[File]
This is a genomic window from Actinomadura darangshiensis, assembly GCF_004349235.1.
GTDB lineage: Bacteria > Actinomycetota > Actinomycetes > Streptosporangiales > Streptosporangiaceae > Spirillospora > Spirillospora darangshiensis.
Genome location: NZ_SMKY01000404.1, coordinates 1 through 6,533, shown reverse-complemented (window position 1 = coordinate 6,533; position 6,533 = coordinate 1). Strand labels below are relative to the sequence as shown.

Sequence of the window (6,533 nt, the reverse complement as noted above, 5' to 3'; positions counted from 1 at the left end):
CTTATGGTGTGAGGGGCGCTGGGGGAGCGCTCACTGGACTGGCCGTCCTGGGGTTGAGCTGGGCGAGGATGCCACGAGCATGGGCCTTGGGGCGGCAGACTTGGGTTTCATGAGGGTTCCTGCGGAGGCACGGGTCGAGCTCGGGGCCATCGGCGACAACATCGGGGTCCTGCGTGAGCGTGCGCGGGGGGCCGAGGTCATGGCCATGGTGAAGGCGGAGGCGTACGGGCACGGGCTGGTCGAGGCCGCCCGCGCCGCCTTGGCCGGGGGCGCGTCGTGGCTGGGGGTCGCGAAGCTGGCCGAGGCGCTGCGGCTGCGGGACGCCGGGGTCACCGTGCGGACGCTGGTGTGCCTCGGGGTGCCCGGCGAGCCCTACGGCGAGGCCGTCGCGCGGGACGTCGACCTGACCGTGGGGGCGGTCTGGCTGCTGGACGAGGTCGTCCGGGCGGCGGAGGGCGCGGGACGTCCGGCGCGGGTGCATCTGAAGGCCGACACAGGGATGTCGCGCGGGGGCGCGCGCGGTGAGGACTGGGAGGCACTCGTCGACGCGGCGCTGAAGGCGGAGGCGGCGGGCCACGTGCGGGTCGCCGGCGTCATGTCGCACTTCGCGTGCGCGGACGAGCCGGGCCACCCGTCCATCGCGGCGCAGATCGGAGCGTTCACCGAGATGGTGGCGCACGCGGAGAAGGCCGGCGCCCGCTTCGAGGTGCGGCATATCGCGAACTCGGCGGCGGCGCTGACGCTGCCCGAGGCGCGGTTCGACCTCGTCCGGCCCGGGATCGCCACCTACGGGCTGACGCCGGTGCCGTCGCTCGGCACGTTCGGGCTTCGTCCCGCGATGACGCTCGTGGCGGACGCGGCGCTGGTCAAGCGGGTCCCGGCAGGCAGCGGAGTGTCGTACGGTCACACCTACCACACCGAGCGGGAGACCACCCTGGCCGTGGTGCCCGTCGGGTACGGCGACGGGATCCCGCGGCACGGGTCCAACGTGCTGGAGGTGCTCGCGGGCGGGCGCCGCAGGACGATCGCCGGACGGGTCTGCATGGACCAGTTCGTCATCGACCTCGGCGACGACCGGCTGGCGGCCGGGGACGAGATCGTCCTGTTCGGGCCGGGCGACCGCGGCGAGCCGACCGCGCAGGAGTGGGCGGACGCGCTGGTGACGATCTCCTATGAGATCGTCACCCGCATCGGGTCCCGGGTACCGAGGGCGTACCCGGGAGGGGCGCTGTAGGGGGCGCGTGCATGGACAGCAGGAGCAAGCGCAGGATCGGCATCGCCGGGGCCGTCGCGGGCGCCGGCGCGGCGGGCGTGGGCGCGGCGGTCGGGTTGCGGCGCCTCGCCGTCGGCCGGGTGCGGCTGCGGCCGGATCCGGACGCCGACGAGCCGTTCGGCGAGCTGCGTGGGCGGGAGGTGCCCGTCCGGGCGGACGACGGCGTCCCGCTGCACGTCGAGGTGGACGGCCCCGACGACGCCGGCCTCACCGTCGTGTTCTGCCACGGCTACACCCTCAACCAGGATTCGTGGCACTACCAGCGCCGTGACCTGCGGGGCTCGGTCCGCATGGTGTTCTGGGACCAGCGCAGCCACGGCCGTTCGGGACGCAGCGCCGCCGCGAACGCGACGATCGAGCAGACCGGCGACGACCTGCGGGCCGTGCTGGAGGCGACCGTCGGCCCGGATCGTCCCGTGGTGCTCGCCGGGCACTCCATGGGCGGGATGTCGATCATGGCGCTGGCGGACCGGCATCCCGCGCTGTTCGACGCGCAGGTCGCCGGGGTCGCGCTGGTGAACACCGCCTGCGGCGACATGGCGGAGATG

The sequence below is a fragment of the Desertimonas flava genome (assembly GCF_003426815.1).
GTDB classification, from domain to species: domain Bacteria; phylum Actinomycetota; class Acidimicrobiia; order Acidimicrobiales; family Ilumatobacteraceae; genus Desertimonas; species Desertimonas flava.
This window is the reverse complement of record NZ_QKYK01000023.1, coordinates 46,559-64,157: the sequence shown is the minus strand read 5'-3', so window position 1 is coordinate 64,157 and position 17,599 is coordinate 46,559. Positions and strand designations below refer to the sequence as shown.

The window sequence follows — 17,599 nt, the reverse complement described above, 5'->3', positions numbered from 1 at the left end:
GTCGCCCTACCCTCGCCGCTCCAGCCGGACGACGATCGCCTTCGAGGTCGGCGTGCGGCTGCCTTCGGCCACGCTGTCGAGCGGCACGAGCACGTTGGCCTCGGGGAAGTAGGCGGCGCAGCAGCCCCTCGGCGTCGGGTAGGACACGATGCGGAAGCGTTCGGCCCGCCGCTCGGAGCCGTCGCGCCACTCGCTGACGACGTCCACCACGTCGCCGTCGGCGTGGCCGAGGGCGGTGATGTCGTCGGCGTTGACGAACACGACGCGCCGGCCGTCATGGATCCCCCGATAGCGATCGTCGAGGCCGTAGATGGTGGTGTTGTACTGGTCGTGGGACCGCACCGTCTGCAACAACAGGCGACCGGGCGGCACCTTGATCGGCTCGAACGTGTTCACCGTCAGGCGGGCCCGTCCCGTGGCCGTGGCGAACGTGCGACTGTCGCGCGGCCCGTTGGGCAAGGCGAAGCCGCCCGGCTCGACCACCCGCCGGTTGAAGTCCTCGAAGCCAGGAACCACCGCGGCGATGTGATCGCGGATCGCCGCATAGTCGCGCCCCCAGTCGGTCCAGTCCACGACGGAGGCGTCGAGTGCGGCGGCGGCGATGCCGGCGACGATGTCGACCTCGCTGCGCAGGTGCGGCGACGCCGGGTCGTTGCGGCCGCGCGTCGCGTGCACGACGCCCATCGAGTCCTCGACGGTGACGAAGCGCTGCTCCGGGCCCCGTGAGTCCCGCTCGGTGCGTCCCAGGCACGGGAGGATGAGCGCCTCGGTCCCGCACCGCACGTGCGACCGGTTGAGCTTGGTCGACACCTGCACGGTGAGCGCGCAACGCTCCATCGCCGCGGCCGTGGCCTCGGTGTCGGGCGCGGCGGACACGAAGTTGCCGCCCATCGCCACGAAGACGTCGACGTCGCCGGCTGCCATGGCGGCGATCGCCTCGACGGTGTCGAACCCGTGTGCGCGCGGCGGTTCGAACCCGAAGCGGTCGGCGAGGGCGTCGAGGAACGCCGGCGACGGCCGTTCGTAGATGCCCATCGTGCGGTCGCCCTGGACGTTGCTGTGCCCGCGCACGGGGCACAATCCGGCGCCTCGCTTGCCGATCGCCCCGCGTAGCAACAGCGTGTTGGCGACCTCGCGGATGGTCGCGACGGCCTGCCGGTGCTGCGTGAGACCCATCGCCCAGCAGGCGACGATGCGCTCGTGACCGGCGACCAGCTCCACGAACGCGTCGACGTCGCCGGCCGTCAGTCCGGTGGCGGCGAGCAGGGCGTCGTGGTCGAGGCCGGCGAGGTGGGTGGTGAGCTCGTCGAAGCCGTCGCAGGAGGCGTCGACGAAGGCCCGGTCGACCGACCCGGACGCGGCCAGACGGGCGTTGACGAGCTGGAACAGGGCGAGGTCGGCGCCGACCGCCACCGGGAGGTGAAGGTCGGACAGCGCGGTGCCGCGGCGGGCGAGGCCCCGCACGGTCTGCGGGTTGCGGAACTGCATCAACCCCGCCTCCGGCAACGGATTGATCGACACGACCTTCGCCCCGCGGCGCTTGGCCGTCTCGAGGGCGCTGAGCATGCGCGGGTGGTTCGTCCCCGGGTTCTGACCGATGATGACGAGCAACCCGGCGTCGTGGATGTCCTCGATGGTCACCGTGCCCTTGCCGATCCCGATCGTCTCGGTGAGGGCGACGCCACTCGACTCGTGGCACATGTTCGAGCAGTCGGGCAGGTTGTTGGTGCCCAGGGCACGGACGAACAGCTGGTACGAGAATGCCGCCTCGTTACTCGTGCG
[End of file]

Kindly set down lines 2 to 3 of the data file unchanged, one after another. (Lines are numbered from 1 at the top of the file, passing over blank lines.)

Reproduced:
GTDB lineage: Bacteria > Actinomycetota > Actinomycetes > Streptosporangiales > Streptosporangiaceae > Spirillospora > Spirillospora darangshiensis.
Genome location: NZ_SMKY01000404.1, coordinates 1 through 6,533, shown reverse-complemented (window position 1 = coordinate 6,533; position 6,533 = coordinate 1). Strand labels below are relative to the sequence as shown.